Advances guidelines on responsible consumer education and marketing, including on the capabilities and limitations of advanced driver assistance systems and self-driving vehicles, through the establishment of a dedicated working group.

Improves mobility for Americans with disabilities by preventing the denial of a license to operate a self-driving vehicle due to a disability.

Among those supporting the proposed legislation is the U.S. Chamber of Commerce. It warns, however, that a fractured regulatory system of state-by-state oversight could be a roadblock

“We appreciate the legislation’s provisions for a single national framework for vehicle safety and performance standards, and we urge the Senate Commerce Committee to ensure that such a framework applies to all types of motor vehicles including commercial vehicles,” Technology Engagement Center Senior Vice President Tim Day wrote to members of that committee.

“To be competitive in the global autonomous vehicle market, legislators must strike the critical, yet challenging, balance between innovation, safety, and privacy when developing standards for autonomous vehicles,” he added. “Innovators need a single set of federal standards as opposed to a patchwork of state laws, rules and regulations. We encourage the Committee to ensure that the legislation’s preemption provisions protect innovation and development from inconsistent state liability rules, potentially expansive litigation and entrepreneurial plaintiffs’ lawyers.” 

Day added that: “Without effective and appropriate preemption, we risk impeding our innovators and ceding our leadership in this industry.”

Among the amendments under consideration by the Committee is including a manual override component to autonomous vehicles. U.S. Senator Richard Blumenthal (D-Conn.) suggested that the mandatory inclusion of manual controls is necessary to ensure safety, at least “until proven safer than human drivers.”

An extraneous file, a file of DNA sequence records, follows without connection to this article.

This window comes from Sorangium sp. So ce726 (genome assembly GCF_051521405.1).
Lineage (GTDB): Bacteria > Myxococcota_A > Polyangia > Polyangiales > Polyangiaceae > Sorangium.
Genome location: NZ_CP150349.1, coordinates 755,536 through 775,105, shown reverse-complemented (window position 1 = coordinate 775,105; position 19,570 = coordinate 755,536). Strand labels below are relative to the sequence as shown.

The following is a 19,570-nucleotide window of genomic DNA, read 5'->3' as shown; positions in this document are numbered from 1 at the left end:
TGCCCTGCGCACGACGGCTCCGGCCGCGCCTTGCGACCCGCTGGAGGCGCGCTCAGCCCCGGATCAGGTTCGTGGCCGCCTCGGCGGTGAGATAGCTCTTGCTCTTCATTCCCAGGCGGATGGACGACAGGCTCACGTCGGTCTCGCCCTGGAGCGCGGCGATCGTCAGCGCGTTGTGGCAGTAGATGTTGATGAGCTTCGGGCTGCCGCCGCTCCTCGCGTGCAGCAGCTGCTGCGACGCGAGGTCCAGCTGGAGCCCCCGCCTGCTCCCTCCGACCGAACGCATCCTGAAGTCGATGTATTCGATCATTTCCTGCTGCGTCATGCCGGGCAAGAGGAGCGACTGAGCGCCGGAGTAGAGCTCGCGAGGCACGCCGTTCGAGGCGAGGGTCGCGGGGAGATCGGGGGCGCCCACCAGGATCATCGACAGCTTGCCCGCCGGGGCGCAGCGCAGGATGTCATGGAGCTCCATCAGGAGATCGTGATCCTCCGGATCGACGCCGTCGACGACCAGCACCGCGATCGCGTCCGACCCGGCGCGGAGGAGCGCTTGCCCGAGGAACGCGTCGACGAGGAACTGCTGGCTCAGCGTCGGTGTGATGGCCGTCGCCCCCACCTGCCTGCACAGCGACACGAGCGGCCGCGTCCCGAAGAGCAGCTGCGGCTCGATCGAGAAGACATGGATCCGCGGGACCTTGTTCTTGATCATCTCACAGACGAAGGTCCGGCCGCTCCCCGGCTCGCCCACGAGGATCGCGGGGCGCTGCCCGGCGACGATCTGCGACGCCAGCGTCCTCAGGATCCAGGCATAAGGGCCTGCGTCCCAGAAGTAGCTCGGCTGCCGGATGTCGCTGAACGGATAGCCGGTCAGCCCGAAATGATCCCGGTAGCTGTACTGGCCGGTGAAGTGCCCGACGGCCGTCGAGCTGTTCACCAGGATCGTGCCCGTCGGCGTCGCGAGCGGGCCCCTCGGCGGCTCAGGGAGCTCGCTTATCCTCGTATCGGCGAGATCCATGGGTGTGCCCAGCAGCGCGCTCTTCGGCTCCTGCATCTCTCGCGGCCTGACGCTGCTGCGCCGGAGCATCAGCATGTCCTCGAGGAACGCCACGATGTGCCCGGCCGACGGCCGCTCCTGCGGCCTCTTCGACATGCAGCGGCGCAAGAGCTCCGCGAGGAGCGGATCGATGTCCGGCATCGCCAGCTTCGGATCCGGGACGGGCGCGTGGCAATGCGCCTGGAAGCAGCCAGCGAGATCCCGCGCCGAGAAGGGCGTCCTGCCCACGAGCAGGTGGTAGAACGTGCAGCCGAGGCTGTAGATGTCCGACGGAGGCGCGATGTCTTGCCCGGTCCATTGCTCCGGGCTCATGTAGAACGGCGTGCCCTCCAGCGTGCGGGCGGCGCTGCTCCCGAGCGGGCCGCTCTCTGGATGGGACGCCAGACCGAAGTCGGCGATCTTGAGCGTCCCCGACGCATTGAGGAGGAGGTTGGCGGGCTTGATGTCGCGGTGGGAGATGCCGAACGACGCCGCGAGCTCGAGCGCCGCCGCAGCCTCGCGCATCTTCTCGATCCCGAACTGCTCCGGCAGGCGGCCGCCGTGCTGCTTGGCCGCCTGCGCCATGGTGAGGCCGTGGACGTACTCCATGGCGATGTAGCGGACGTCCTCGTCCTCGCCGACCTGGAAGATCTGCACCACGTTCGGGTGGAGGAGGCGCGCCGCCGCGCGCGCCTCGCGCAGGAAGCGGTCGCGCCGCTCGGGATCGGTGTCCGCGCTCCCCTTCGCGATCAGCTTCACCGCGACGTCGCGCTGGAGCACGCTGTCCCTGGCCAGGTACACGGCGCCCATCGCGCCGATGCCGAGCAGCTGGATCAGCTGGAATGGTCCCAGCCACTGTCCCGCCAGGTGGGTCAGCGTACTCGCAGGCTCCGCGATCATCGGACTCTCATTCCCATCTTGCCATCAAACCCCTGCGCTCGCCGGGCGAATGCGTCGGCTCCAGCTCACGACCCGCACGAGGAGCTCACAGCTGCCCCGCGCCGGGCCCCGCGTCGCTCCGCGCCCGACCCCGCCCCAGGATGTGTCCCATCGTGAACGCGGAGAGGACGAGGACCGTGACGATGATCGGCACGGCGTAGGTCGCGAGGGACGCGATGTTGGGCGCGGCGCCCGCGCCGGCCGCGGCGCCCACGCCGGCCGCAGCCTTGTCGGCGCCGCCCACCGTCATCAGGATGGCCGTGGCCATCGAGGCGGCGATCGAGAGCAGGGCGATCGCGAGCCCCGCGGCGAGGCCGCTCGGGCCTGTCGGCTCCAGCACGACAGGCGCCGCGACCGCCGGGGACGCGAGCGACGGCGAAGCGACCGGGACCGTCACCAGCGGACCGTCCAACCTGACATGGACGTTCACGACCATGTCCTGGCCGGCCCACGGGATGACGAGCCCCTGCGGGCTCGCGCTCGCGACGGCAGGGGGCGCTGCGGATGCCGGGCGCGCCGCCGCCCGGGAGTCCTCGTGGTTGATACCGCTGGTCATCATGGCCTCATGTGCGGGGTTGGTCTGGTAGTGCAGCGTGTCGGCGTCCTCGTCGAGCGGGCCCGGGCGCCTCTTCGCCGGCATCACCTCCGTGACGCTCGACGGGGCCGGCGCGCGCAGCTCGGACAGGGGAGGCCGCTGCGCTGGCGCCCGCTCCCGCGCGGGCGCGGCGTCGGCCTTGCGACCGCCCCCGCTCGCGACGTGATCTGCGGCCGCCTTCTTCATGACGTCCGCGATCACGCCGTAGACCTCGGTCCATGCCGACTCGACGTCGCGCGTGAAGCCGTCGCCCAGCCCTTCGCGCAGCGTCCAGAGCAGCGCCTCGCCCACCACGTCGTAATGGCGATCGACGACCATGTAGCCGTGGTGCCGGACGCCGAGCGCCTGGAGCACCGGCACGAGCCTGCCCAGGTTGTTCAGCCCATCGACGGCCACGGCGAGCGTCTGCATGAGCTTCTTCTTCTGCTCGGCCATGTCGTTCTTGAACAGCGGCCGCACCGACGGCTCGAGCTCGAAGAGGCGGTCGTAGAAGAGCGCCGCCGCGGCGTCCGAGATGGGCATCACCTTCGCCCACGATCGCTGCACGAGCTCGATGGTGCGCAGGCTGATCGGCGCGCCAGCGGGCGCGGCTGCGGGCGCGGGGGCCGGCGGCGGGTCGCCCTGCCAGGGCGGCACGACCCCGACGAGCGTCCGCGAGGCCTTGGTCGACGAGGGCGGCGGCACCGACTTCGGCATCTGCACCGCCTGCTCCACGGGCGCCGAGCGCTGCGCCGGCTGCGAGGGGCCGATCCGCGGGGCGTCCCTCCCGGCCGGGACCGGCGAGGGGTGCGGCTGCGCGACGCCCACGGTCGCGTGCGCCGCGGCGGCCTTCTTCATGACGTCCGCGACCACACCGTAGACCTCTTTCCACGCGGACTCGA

“There are a lot of scenarios that would necessitate a human being to take manual control, whether it is a cyber-attack, disruption of GPS signals, and criminal acts such as carjacking,” he said. “One article published this year described self-driving cars as a dream come true for car thieves, as they would be able to bring an autonomous vehicle to a stop,” he said.

The nation, with a “crumbling infrastructure,” is also “still many years away from having the smart infrastructure” needed to realize the true potential of autonomous vehicles,” Blumenthal added. “A manual override is still needed at this initial testing and development stage.”

Thune pushed back against the proposed amendment, joking that newspaper headlines would read: “Senate mandates drivers in driverless cars.”

“It completely undermines what we are trying to achieve here,” he said of human controls that could undermine the intended use of autonomous vehicles by the disabled, as well as commercial uses of unmanned transportation.

Beyond the current debate on autonomous vehicles, Blumenthal and Sen. Edward Markey (D-Mass.), as members of the Commerce, Science and Transportation Committee, have reintroduced legislation that would implement and improve cyber-security standards for cars.

The Security and Privacy in Your Car (SPY Car) Act directs the National Highway Traffic Safety Administration and the Federal Trade Commission to establish federal standards to secure our cars and protect drivers’ privacy, as well as establishes a rating system–or “cyber dashboard”–that informs consumers about how well the vehicle protects drivers’ security and privacy beyond those minimum standards.